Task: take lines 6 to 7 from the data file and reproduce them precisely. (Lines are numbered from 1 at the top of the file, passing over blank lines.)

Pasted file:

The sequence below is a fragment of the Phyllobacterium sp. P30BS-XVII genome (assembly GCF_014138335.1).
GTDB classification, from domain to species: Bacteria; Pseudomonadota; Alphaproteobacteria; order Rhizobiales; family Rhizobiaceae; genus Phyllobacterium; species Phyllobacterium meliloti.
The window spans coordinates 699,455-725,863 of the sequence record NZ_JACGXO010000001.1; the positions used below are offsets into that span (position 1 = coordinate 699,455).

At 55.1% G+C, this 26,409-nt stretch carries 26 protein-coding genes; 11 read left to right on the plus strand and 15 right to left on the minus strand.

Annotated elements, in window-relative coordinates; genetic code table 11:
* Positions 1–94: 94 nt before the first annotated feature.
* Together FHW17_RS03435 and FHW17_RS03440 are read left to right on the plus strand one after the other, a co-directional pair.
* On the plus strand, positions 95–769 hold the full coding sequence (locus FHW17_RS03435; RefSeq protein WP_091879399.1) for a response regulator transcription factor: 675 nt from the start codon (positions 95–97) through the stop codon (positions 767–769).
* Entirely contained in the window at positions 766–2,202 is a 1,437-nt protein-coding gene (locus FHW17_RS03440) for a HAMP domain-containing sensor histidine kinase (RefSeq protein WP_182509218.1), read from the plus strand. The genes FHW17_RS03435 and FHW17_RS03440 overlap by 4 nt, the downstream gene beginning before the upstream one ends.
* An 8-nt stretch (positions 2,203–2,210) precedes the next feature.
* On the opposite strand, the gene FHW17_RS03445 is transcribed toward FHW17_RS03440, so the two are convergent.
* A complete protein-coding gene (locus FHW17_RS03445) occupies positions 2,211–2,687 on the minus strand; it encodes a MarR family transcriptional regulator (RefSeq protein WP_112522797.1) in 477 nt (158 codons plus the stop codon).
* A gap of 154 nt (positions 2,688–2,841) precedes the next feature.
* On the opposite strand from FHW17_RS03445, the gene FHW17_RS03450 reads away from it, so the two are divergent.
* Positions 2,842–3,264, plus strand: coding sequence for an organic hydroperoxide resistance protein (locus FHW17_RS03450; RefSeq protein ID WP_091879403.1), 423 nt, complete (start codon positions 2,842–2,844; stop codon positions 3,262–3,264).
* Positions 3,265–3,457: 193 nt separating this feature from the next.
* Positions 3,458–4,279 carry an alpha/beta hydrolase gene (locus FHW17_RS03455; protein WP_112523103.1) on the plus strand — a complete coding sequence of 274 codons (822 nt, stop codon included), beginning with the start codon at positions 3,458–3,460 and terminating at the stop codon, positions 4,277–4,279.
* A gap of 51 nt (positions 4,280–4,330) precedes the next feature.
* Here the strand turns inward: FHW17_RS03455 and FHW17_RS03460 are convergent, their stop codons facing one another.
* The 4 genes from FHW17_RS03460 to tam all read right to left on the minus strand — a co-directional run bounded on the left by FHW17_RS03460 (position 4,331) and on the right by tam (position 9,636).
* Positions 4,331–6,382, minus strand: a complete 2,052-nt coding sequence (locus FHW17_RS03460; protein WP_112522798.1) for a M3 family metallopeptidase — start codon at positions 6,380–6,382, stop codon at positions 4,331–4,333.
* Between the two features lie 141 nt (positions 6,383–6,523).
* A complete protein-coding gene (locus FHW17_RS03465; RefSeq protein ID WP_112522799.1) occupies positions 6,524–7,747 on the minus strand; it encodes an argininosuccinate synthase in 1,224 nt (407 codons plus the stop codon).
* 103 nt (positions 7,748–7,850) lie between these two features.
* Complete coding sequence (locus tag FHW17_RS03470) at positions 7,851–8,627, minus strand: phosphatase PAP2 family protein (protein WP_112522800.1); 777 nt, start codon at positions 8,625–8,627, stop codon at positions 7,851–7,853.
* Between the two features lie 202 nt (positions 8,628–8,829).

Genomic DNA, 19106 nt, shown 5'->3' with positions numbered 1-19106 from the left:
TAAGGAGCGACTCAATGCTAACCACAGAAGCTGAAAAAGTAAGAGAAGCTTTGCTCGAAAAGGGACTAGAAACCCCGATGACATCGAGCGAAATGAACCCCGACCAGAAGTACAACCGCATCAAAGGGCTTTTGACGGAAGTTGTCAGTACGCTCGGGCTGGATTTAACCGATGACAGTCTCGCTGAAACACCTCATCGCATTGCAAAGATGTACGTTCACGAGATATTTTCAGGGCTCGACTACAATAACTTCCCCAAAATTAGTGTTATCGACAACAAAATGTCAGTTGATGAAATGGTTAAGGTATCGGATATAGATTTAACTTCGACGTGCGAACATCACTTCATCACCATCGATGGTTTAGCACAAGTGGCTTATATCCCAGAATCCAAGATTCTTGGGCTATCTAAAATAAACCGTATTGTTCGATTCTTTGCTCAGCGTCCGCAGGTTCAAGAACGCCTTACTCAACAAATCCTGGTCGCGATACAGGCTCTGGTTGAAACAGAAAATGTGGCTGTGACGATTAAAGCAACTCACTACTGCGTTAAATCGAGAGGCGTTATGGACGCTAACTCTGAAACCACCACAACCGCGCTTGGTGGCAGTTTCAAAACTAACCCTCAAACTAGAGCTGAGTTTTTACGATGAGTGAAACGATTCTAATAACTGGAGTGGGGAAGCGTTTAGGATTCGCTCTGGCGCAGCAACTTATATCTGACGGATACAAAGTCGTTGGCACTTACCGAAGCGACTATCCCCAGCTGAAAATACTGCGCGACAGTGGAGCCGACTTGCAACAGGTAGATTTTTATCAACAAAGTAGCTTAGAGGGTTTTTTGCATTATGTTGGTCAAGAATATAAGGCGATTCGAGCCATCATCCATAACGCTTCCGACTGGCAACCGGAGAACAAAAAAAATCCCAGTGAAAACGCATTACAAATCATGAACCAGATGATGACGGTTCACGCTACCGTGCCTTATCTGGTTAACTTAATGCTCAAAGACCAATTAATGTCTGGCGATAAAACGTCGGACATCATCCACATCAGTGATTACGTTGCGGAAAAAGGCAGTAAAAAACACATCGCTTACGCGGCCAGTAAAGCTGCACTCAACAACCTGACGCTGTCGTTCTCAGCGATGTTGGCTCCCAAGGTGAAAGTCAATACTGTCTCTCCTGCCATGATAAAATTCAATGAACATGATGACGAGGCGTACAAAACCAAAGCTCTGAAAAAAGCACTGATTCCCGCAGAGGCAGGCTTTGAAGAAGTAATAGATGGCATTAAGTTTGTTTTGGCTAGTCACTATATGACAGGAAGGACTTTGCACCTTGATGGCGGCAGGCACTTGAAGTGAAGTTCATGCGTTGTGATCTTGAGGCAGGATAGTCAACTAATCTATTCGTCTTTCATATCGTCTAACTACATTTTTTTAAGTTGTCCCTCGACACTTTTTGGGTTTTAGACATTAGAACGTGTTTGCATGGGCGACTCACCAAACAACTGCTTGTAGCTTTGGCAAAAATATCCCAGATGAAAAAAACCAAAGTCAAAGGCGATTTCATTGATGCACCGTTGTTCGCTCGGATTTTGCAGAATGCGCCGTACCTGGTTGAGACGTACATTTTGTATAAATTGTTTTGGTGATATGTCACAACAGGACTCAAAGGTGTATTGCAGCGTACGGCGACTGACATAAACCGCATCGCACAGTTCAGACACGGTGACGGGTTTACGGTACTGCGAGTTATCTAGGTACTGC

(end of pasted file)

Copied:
* Positions 1–94: 94 nt before the first annotated feature.
* Together FHW17_RS03435 and FHW17_RS03440 are read left to right on the plus strand one after the other, a co-directional pair.